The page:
And here let us do Mr. Medlicott the justice and the honour of saying, that one admirable and remarkable quality distinguished him as a public speaker: he never loved to indulge in coarse or scurrilous language ; his diction was generally refined and gentlemanlike, more tending to the extreme of too much delicacy, than too much force. His flowers of speech, as he would have expressed it himself, were often exotics, but they were never unsavoury weeds. From Billingsgate he shrunk with instinctive horror. When he assailed an adversary, it was not with the mire from the pool, but the shining pebble from the brook; much the most effective, as well as the most creditable, mode of levelling either a dwarf or a giant.
On the part of the Magpies, however, there was no restraint of either tongue or pen. Dr. Page's anticipations were perfectly correct. The fear of his cudgel being removed from the eyes of the slanderers, not only was the retractation dictated by Page flung into the fire, but the assault was renewed and continued, with the most malignant aggravations and embellishments, to the end of the contest. Upon one occasion only was personal retribution exacted. Though the apothecary escaped the cudgel, he was not so fortunate as to elude another corrector of the press, in the still more irregular shape of an umbrella. A crowd of Reuben's friends were standing one morning at an open window in the Parrot, reading the last and most scandalous production of the enemy, containing the broadest and vilest allusions to the Beauvoisins, and their domestic relations with Mr. Medlicott.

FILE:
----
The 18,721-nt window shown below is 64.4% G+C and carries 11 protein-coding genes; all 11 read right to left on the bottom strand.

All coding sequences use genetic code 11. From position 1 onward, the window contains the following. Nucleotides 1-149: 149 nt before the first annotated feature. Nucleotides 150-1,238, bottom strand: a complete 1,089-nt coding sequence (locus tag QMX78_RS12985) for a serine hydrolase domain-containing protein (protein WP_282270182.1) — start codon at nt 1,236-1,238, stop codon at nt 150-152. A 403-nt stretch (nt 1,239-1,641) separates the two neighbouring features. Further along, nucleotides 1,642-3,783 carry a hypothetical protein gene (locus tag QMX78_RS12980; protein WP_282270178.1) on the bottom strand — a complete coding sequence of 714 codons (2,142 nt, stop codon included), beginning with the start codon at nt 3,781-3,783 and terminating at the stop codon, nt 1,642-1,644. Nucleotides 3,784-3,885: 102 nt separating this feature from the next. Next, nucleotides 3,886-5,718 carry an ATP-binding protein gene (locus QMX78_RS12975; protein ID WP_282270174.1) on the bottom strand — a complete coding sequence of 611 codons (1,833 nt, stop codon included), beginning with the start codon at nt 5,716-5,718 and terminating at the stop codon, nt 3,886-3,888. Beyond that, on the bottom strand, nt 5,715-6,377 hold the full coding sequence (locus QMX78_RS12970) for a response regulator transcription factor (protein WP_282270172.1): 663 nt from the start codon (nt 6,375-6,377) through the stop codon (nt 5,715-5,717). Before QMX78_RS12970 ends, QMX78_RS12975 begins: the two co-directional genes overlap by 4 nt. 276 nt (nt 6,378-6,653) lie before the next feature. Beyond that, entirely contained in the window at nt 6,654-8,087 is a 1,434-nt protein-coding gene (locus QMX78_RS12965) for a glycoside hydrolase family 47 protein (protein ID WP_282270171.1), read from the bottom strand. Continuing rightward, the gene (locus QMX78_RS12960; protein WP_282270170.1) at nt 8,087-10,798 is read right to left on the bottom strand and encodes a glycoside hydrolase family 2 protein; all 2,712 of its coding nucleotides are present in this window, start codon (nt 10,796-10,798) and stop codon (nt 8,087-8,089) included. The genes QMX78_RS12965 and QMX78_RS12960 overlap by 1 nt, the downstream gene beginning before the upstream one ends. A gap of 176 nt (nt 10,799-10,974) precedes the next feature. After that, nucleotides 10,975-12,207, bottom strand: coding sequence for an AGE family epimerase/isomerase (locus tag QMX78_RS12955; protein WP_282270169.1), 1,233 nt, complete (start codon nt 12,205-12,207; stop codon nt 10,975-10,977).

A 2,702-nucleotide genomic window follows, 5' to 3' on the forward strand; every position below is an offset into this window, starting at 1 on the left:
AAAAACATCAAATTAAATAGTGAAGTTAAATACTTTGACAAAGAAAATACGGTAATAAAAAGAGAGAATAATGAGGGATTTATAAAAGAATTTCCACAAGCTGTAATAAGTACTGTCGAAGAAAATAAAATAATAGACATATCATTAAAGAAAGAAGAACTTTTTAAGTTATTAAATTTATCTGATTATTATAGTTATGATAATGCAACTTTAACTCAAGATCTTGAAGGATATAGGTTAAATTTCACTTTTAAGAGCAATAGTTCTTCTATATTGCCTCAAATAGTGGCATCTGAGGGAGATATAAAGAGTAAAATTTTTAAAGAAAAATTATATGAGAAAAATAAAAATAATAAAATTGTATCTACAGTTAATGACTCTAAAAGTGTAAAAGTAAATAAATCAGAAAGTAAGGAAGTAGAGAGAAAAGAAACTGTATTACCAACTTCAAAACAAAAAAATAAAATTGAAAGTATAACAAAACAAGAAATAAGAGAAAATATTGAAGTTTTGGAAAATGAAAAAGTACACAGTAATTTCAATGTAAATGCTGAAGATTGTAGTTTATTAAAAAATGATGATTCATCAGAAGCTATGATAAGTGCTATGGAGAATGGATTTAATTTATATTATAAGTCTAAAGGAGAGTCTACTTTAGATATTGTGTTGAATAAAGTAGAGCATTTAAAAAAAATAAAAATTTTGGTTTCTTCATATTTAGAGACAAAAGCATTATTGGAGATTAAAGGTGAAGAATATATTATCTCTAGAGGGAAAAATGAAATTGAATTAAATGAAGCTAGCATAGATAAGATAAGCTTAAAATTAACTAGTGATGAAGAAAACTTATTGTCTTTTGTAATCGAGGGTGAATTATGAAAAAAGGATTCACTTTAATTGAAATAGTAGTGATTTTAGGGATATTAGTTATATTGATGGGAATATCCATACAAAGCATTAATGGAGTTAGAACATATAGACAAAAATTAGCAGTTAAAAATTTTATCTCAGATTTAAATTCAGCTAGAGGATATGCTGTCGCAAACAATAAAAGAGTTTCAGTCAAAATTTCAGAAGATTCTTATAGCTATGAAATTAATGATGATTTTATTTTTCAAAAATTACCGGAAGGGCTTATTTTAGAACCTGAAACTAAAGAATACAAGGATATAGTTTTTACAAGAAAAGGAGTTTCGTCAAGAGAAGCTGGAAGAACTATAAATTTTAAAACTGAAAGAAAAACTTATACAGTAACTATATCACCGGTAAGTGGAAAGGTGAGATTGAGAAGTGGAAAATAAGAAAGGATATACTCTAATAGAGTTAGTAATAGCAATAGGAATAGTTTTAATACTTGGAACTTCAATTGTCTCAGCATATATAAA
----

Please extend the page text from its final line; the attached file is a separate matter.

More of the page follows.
“ It ought to be calmly answered," said Mr. Cox.
6 there is only one way of prosecuting an article like that; if my hands were not tied, I know the answer it would receive from me. This comes of binding a man over to keep the peace towards all the rascals in England, at a great constitutional crisis like this. I'll never forgive you for it, Mr. Cox.”
Mr. Broad and the Frenchman (the latter very naturally) were also among the indignants; the latter venting his wrath with all the grotesque action and in all the odd imprecations of his country. Presently some one near a window called out—" There goes the scoundrel himself, the leader of the gang !" The apothecary was sneaking past the Parrot on his way to his son's committee at the Magpie. Everybody ran to the window to hiss and groan him; but the Frenchman (after a single look to make certain of Mr. Pigwidgeon's person) rushed down stairs, out into the street, shouting that he was not bound to keep de peace towards Monsieur Pigviggin,” and the next moment was seen banging the unfortunate apothecary about the head, and everywhere else, with his umbrella, kicking him at the same time in the most ignominious manner; and in return to all demands on the part of the kickee to know the reason for such outrage, simply replying, “ You are Pigviggin, dat is de reason! you are Pigviggin, dat is reason enough, sare!" still banging him until the umbrella almost went to pieces, and the bystanders at length interposed on behalf of order and humanity.